*  The three-tower mark here indicates the guaranteed purity of Danish silver. The first time this symbol was used was in 1608, when it was used as Copenhagen’s official city mark. Other cities like Aalborg, Odense and Aarhus had their own separate marks. In 1893, the three-tower symbol was adopted as the national mark of Denmark. The design was modified yearly. The digits below indicate the year, 1925.

*  The symbol that looks like the “M” inside parentheses is actually “CMC”, standing for Carl M. Cohr. The Cohr workshop was founded in 1860 in Fredericia by Carl’s father Ditlef. After Carl took over, he introduced mechanical forms of production, as well as making silver plated items. By Carl’s death in 1925, his company was the largest silverware factory of its time.

*  “S & C Brøchner” indicates the retailer. The “CF” is the mark of the assayer, who in this case was C. F. Heise. What is interesting here is the order and force in which the marks were struck: The maker’s mark, which was stamped first, is sympathetic to the object and is relatively discrete. Then comes the assaymaster’s, which was done deeply and with tremendous authority. Last of all is the retailer, who is interested in getting their name on there too, but is mindful not to upstage the maker. As a result, Brøchner’s mark is very lightly struck. The same sensibilities are often at play on 250-year old Georgian silver: there will be perhaps four very legible marks that were struck at the assay office, but the maker’s mark has been almost completely worn away to the point of being unidentifiable.

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Lot 97: Russian Silver Bottle Coaster, Karl Fabergé, workmaster Alexander Väkevä, St. Petersburg, c.1899-1908

Yes, that Fabergé! Karl Gustavovich Fabergé was trained in St. Petersburg, Frankfurt and Dresden, inheriting his father Gustav’s business in 1870. Fabergé expanded the company’s offerings to include furniture, functional objects and of course, those famous eggs. While this bottle coaster doesn’t immediately evoke the ornateness that Fabergé is known for today, it exhibits the same craftsmanship and beauty that solidified his reputation.

*  The woman pictured here is wearing a peasant’s headdress known as a kokoshnik, which is why this stamp is known as a Kokoshnik Mark. The Kokoshnik was introduced in 1896, but only entered widespread use in 1899. The “84” seen here refers not to a date but the purity of the silver. Russian silver was measured in a now-obsolete weight measure known as a zolotnik—this coaster therefore has a silver content of 84 zolotniki. At the back of the woman’s head are the assayer’s Cyrillic initials, “AR” indicating at which office and who did the certification of the silver content of this piece; in this case it indicates that it was done in St. Petersburg by either A. Riktera or Alexandra Romanova.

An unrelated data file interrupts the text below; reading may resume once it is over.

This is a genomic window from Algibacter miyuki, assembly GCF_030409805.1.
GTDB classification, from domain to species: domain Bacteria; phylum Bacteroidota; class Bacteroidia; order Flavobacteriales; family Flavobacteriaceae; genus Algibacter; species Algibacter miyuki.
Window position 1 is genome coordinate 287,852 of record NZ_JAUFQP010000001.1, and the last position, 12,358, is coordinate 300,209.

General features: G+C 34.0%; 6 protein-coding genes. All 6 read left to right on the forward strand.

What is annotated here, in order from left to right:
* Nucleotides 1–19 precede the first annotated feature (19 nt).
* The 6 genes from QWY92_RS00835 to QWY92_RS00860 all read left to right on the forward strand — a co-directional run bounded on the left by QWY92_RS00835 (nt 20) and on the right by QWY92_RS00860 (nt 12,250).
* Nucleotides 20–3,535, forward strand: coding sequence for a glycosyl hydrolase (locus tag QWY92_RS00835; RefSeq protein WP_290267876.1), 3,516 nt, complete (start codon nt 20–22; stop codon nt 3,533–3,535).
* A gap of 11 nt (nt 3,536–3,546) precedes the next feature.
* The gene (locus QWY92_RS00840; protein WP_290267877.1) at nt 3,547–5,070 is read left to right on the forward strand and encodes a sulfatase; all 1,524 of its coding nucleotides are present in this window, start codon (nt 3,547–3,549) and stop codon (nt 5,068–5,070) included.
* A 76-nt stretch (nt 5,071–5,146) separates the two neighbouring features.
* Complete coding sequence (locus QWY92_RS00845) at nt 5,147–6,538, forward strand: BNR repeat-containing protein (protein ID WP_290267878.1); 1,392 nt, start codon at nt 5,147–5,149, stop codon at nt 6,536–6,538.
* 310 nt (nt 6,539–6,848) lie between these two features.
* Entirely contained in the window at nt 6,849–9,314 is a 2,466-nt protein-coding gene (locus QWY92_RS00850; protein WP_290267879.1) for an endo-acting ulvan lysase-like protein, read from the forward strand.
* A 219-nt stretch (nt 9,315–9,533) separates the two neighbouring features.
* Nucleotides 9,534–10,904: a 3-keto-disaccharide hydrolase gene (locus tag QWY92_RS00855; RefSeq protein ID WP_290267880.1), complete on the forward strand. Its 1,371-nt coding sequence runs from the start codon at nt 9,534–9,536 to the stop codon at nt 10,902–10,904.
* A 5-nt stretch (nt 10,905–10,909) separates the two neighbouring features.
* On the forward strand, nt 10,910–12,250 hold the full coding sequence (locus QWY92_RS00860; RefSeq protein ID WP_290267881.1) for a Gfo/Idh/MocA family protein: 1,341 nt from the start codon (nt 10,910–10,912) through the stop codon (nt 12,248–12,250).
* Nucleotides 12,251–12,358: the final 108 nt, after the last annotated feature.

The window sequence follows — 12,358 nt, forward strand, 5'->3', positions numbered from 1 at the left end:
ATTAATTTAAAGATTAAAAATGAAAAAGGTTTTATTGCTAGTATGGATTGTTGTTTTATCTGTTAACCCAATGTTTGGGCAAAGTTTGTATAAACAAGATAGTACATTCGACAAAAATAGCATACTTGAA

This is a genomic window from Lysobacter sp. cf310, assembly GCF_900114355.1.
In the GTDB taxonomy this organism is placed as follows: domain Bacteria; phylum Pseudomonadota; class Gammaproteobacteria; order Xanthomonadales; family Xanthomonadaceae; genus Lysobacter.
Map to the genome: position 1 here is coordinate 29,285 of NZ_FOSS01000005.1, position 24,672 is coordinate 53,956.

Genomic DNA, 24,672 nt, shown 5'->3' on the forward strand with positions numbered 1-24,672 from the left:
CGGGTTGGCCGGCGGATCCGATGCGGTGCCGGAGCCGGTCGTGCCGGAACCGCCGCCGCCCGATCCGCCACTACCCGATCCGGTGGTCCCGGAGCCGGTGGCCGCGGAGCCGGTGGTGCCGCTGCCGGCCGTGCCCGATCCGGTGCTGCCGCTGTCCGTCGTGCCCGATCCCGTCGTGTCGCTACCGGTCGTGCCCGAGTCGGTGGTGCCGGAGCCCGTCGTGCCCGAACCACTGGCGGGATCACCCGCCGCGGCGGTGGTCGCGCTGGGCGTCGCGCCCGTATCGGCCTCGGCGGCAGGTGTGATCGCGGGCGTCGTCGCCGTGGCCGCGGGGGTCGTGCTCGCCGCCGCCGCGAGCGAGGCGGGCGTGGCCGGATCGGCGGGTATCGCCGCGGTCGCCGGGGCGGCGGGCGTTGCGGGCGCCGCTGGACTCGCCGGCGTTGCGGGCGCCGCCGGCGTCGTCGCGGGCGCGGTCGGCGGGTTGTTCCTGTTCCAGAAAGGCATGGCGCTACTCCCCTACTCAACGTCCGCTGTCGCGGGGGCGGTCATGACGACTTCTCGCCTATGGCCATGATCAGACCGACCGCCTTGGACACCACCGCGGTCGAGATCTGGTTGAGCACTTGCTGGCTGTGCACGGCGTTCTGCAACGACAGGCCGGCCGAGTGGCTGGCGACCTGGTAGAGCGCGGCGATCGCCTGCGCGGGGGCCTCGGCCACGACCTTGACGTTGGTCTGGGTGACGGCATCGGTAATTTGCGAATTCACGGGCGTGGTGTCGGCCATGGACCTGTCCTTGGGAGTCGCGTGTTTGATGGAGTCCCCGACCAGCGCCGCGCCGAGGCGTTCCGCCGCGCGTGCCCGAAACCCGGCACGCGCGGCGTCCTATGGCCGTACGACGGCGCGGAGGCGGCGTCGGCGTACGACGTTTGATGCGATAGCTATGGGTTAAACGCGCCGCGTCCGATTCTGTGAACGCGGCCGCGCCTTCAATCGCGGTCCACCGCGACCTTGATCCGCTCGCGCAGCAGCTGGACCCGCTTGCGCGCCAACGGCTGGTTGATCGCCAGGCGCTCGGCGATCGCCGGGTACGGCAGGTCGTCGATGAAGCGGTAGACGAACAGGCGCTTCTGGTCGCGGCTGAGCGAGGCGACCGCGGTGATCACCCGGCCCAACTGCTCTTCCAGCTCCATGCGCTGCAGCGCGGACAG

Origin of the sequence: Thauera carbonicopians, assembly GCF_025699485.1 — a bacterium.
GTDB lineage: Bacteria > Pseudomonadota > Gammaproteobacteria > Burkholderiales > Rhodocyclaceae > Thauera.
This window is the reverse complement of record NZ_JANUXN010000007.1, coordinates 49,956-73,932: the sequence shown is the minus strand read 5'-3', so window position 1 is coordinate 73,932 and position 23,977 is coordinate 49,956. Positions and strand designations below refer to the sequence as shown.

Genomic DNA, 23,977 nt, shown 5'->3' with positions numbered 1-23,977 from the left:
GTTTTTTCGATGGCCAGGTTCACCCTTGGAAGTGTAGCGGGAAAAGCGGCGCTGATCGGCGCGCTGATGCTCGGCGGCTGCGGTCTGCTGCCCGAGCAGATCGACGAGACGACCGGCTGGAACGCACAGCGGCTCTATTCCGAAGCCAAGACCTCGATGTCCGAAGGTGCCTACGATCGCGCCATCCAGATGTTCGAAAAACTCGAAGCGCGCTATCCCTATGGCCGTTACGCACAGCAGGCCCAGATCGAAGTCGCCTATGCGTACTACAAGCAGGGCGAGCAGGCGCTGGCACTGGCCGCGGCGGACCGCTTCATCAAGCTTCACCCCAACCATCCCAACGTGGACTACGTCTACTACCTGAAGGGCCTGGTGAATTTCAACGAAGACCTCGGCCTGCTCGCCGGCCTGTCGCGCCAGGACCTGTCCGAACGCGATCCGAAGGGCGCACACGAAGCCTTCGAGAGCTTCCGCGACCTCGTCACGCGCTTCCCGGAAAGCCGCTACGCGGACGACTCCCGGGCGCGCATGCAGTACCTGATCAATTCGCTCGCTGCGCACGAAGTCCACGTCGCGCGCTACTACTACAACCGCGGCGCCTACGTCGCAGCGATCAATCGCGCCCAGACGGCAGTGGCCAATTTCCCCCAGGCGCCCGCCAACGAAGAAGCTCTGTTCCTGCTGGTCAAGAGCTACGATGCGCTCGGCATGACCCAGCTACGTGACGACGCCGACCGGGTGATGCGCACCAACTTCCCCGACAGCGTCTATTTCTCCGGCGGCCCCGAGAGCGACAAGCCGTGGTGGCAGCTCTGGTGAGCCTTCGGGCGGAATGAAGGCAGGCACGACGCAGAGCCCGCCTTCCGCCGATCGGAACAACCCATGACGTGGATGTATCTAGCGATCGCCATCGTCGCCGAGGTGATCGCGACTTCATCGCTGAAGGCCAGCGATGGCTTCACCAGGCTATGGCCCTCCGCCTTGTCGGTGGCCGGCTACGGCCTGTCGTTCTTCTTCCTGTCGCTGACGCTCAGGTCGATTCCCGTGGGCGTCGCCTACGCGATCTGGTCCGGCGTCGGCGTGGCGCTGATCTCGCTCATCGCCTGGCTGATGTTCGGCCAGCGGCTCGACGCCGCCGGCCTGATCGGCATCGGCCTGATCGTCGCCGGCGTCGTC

*  “K.Фаберже́” is Karl Fabergé’s name written in Cyrillic. Fabergé would stamp items that were headed for his London shop in Roman letters, so we can tell that this item was intended for domestic sale. Above the signature is a tiny double-headed eagle, symbolizing Imperial Russia. This was the established Imperial Warrant mark, meaning that only Imperial-sanctioned makers could use that insignia.

*  Stefan Väkevä founded a workshop in 1865, and soon began to supply silver objects to Karl Fabergé’s father. The entire output of Väkevä’s shop went to the Fabergé firm, a collaboration that would last until 1917. Stefan’s two sons Alexander and Konstantin followed in their father’s footsteps, becoming master silversmiths in their own right, and working exclusively for Fabergé. The “AW” here indicates that it was Alexander who oversaw the production of this piece.

*  The “203” here has nothing to do with maker, assayer or silver content. Rather, it is an inventory mark placed there by the owner.

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Interested in learning more about this auction?

Don’t hesitate to contact one of our team members, we’re always happy to answer any questions you may have.

Bill Kime
Hayley Dawson

In addition to this auction, we invite you to browse the galleries for our Fine Furniture, Sculpture & Decorative Accessories from Important Collections Auction, which includes pieces from the Beaverbrook Art Gallery; our Moorcroft Pottery Auction; and Fine Rugs & Carpets. All four auctions are online from March 21 – 26, 2020. View the Auctions Here